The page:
Monday, July 11, 2016

Emergency Medical Services Providing Lifesaving Drug for Opioid Overdoses

From The Oklahoma State Department of Health 
Information on Naloxone and Opioid Overdose
Office of Communications
Wednesday, May 4, 2016

In November 2014, the Oklahoma State Department of Health (OSDH) initiated a program to expand naloxone availability and use among emergency medical personnel across Oklahoma as part of a comprehensive program to reduce opioid drug overdose deaths. Naloxone is a lifesaving medication which can reverse an overdose if given in time. Today, more than 800 EMS personnel have been trained on the use of naloxone. Agencies have reported 42 lives saved. The number of lives saved is expected to grow as the program continues to expand through 2016.

Poisoning by prescription drugs is Oklahoma’s largest drug problem. Of the more than 5,300 unintentional poisoning deaths in Oklahoma from 2007 to 2014, nearly 80 percent involved at least one prescription drug and almost 90 percent of those deaths involved prescription painkillers, also known as opioids. In recent years, the number of unintentional poisoning deaths surpassed deaths from motor vehicle crashes. More unintentional poisoning deaths were caused by hydrocodone or oxycodone, both prescription painkillers, than alcohol and all illicit drugs combined. Adults ages 35-54 have the highest death rate of any age group for prescription overdoses.

Accidental poisoning from prescription painkillers can happen to people in any age group and from all walks of life. The scenarios listed below are just a few examples of the lifesaving impact of naloxone.
A toddler was at home with his parents and ingested oxycodone, a prescription painkiller, which was sitting on a coffee table. The toddler started becoming unresponsive and the parents called 911. Upon arrival of emergency personnel, the toddler was barely breathing and turning blue. Emergency medical personnel administered naloxone. In less than one minute the toddler was regaining color and breathing normally.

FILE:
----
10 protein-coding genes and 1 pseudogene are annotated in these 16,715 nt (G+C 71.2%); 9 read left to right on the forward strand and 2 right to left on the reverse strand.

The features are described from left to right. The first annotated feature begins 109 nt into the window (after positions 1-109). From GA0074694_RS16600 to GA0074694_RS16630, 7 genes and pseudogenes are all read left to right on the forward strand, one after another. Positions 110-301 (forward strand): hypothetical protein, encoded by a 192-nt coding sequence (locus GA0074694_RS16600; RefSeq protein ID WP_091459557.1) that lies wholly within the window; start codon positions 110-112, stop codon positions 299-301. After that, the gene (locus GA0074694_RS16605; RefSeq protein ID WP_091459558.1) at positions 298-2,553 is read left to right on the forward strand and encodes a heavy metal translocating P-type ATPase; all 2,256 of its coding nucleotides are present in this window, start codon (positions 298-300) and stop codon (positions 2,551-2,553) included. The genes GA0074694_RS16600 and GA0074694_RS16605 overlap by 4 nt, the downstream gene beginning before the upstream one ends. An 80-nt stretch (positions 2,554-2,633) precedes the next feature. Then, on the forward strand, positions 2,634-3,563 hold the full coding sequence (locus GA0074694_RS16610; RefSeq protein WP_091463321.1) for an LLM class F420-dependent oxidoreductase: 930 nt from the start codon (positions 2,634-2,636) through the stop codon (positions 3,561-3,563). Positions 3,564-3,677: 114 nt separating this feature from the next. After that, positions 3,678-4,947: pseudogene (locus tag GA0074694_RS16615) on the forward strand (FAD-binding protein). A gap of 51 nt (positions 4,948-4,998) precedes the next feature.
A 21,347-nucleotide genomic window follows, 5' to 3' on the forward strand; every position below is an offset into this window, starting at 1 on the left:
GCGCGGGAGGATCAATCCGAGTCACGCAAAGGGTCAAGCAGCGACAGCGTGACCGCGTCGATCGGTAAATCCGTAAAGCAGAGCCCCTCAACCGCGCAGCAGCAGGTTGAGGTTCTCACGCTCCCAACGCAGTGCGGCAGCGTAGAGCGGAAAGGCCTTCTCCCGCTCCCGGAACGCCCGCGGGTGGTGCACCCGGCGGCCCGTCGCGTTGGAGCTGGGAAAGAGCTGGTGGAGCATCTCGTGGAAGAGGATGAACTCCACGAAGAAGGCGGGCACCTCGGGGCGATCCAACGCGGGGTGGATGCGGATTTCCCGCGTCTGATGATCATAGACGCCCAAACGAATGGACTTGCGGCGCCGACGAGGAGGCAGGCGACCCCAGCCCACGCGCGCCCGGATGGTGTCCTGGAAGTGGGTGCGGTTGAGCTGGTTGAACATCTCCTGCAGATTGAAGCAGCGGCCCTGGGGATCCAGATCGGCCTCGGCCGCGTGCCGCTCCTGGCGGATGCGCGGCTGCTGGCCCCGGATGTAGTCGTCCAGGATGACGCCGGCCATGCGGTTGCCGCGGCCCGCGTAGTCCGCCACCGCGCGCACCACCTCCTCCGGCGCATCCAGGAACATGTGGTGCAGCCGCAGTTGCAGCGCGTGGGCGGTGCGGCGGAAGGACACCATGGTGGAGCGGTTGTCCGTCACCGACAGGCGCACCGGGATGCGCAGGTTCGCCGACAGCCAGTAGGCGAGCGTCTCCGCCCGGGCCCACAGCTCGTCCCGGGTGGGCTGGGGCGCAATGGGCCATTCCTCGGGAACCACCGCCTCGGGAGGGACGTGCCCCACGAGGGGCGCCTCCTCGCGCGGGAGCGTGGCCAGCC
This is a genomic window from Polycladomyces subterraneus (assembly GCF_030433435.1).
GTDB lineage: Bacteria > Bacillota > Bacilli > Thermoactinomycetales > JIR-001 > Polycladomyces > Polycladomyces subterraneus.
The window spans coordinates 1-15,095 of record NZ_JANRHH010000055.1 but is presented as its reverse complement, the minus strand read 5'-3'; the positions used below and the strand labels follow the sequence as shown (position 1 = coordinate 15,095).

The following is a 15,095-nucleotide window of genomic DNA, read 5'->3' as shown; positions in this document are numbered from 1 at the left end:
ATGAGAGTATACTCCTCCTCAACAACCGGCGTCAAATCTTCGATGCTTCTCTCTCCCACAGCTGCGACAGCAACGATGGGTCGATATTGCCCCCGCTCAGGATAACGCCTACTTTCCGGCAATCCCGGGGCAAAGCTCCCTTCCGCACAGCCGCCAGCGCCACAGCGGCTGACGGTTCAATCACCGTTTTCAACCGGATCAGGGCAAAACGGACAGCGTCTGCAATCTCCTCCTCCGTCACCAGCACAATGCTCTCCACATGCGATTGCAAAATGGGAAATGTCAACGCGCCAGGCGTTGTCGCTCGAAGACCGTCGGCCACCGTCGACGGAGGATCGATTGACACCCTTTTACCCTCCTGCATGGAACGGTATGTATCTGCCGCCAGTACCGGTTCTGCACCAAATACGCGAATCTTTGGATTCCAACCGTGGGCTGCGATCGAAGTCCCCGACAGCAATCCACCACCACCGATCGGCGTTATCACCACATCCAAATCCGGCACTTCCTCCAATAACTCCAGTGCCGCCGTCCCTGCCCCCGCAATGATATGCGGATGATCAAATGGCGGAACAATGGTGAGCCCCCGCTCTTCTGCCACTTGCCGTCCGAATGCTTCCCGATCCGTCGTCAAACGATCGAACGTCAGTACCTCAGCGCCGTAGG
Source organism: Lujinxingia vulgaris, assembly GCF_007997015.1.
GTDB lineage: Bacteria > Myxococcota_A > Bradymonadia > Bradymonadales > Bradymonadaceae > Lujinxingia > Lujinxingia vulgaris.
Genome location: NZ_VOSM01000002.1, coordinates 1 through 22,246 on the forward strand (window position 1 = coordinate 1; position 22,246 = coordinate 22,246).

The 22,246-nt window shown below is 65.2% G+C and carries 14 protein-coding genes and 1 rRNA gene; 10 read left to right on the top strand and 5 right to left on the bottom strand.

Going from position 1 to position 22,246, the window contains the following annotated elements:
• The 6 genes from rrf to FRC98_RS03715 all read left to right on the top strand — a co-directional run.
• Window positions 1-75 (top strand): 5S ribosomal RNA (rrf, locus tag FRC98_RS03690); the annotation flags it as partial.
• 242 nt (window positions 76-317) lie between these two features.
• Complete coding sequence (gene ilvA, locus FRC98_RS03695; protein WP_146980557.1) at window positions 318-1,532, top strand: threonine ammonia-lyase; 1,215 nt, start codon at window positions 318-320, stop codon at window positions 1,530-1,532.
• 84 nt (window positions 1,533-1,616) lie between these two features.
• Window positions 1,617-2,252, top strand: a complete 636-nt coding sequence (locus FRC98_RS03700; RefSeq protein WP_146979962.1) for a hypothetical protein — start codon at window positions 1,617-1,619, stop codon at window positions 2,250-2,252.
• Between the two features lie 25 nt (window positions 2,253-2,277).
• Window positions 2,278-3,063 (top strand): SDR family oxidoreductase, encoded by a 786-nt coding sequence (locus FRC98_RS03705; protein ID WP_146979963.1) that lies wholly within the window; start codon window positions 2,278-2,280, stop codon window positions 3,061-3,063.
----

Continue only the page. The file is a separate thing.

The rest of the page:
A middle-aged man went to the dentist for a procedure and was given tramadol for pain control. He was in significant pain and took more pills than were prescribed; 911 was called when he experienced problems. Upon arrival at the scene, first responders found the patient turning blue and going in and out of consciousness. First responders administered naloxone, and within two minutes, the patient was responsive and alert.
An older adult female had undergone back surgery the day before and was sent home with hydromorphone, an opioid painkiller. A family member found her lying on the sofa and not breathing well. An empty pill bottle was also found lying nearby. EMS was called and administered naloxone upon arrival. Within two minutes, the woman was responsive and breathing again.

These are just a few of the many faces of prescription drug-related poisonings in Oklahoma and a snapshot of how naloxone can save lives. Naloxone can be administered intravenously, intramuscularly or intranasally. Naloxone is inexpensive and effective. It has no abuse potential and does not cause harm when administered in the case of a non-opioid overdose.

The EMS naloxone program is providing a life-saving measure to help counter the drug overdose epidemic in Oklahoma. For more information on naloxone availability, including ways individuals at risk can get a naloxone kit for home use, visit TakeAsPrescribed.org.

For more information about the EMS naloxone program and prescription drug overdose prevention, contact the OSDH Injury Prevention Service at (405) 271-3430 or visit http://poison.health.ok.gov.

For help finding treatment referrals, call 211. To report illegal distribution or diversion of prescription drugs, call the Oklahoma Bureau of Narcotics and Dangerous Drugs Control at 1-800-522-8031.

This EMS naloxone project is supported in part by federal dollars from the Preventive Health Services division within Centers for Disease Control and Prevention (Grant # 2B01DP009043).









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